AMERICAN OYSTERCATCHER (Haematopus palliatus)
The American oystercatcher is a bird with a highly specialized bill, to pry open oysters (as the name implies) and other hard-shelled molluscs. It is a shorebird about 42 cm (16 in.) long, with a black head and breast, dark grey back, wings and tail, and white under parts. The bill, which is almost twice as long as the head and bright orange, is sturdy. The legs are pink, and the yellow eyes have an orange circle.
The habitat of the American oystercatcher is the coast of the USA, both Atlantic and Pacific, and they over winter around the Gulf of Mexico for the most part. This bird breeds near the tide line, which at times can negatively impact the brood.
One technique used to get the shellfish is by scouting shellfish beds at low tide and looking for half-open ones. Then the bird will dart its bill to cut off the muscle inside that attaches the animal to its shell. However, if they’re not quick enough and if the mollusc is still anchored to the rock in the water, for example, then the mollusc may have time to clamp down on the bird’s bill and the bird may get stuck there and drown when the tide is rising.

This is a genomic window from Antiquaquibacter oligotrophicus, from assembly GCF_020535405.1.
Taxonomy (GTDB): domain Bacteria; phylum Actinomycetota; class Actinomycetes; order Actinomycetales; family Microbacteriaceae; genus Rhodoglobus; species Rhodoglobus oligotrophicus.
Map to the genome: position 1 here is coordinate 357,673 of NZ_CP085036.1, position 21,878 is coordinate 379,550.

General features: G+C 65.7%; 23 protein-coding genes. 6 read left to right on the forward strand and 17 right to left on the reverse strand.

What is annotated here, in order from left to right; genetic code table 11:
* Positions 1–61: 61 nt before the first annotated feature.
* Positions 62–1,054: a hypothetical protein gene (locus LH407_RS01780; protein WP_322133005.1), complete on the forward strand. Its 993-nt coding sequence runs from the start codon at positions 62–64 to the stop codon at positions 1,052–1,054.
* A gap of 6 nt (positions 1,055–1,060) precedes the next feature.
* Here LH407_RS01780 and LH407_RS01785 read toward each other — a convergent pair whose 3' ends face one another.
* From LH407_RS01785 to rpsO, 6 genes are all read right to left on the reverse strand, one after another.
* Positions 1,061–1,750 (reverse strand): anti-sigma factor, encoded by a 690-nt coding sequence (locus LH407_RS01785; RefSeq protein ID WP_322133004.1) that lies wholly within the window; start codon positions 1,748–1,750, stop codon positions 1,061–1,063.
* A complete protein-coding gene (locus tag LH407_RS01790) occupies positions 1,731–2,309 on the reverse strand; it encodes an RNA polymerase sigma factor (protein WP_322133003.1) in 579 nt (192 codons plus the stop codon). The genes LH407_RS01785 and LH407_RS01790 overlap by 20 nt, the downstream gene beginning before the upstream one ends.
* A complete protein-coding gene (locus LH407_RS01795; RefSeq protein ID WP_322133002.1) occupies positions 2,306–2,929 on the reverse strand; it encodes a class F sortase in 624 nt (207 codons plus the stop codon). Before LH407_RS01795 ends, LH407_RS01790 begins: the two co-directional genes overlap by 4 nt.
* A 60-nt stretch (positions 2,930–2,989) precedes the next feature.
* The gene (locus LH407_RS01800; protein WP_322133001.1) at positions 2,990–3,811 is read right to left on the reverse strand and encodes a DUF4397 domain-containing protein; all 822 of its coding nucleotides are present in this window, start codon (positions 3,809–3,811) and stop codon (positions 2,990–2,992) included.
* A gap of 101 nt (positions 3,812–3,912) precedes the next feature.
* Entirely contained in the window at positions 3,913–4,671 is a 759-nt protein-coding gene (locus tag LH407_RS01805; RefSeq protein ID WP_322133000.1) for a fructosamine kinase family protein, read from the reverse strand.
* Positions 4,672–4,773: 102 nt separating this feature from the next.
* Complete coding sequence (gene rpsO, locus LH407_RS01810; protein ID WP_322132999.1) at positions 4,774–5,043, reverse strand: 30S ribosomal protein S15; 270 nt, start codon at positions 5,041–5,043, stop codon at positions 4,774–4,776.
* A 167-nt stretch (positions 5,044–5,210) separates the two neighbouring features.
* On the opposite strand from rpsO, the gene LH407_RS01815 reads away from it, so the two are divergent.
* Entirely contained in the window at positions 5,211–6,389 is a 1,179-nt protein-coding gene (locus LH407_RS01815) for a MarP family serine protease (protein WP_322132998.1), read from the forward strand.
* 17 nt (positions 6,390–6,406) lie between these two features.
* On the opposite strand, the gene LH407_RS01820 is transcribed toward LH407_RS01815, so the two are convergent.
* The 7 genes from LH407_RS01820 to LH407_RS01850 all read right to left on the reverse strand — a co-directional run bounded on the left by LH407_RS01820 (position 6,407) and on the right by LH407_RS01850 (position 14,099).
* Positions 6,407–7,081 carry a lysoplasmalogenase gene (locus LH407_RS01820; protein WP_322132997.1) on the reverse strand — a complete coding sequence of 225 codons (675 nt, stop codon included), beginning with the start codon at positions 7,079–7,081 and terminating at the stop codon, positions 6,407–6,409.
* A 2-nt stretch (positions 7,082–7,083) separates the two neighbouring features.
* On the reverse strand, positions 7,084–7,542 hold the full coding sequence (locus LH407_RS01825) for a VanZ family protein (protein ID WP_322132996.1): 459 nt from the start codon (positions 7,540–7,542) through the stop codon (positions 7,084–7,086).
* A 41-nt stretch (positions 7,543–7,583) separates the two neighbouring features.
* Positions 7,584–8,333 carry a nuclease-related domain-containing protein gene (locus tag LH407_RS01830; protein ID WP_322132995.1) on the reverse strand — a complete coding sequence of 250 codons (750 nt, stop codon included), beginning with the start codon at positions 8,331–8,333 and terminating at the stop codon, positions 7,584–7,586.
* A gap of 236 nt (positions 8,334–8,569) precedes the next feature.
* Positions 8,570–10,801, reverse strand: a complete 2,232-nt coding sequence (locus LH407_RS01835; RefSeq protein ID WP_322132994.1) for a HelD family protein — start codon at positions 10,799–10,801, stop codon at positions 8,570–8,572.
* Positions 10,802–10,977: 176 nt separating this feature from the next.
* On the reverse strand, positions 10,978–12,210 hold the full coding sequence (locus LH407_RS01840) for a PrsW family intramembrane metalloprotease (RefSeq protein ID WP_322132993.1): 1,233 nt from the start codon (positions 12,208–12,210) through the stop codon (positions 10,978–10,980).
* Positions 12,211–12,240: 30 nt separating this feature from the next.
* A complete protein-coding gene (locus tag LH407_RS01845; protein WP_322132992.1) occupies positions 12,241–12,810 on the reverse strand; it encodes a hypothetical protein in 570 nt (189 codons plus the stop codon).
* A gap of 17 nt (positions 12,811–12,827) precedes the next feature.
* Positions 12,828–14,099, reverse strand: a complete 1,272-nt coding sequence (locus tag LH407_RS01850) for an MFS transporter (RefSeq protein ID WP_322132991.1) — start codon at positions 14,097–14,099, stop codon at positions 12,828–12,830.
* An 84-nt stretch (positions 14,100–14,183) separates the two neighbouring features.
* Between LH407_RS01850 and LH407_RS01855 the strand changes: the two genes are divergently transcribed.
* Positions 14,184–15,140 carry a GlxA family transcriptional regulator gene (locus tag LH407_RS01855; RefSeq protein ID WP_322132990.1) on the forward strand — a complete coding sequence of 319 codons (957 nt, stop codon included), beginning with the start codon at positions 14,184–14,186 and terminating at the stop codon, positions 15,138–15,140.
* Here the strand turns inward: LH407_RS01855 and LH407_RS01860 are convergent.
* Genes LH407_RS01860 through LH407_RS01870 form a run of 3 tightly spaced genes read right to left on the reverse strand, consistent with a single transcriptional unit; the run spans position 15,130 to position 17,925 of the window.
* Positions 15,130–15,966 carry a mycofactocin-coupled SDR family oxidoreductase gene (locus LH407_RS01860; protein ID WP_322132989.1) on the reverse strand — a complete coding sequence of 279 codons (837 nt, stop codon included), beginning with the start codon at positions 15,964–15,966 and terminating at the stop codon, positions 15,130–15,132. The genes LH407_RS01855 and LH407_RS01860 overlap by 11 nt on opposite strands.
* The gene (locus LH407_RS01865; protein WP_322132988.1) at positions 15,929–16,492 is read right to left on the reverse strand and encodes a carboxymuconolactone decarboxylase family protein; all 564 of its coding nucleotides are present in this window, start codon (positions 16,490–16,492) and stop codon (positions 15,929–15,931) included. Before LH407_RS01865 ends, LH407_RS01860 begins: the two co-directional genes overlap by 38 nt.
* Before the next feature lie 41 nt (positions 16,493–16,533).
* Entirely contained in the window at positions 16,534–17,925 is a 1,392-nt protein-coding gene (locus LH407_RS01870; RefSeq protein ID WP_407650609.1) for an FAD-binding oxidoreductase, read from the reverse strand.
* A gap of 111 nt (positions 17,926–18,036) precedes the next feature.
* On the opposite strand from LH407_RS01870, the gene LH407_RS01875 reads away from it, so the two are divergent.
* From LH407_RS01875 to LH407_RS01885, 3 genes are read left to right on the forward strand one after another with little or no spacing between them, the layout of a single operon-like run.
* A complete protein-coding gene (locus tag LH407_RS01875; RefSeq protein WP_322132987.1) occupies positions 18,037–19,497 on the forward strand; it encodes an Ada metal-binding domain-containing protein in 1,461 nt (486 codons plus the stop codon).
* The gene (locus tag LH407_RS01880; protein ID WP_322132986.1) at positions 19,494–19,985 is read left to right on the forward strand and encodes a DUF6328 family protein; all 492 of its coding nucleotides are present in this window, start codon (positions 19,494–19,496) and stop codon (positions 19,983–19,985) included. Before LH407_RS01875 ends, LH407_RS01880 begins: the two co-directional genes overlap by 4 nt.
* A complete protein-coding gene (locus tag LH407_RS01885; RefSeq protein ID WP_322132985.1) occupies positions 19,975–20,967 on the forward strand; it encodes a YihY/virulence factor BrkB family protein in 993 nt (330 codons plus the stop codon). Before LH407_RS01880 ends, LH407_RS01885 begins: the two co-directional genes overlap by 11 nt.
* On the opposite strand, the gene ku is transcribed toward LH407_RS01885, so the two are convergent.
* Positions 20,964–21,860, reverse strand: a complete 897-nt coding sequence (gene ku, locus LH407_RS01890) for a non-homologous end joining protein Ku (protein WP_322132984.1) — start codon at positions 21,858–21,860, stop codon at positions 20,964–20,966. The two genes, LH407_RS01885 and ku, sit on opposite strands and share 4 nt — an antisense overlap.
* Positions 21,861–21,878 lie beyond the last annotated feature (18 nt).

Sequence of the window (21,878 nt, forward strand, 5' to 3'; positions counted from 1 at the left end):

The American oystercatcher does not breed on PEI and there have only been accidental sightings so far of this bird on the island.
The SOUTH ISLAND OYSTERCATCHER (Haematopus finschi) is very similar to the American oystercatcher (see photos below), but is endemic to New Zealand.
The EURASIAN OYSTERCATCHER (Haematopus ostralegus) is also very similar to the American oystercatcher (see photos below), but its range covers Europe including Iceland, and parts of Asia.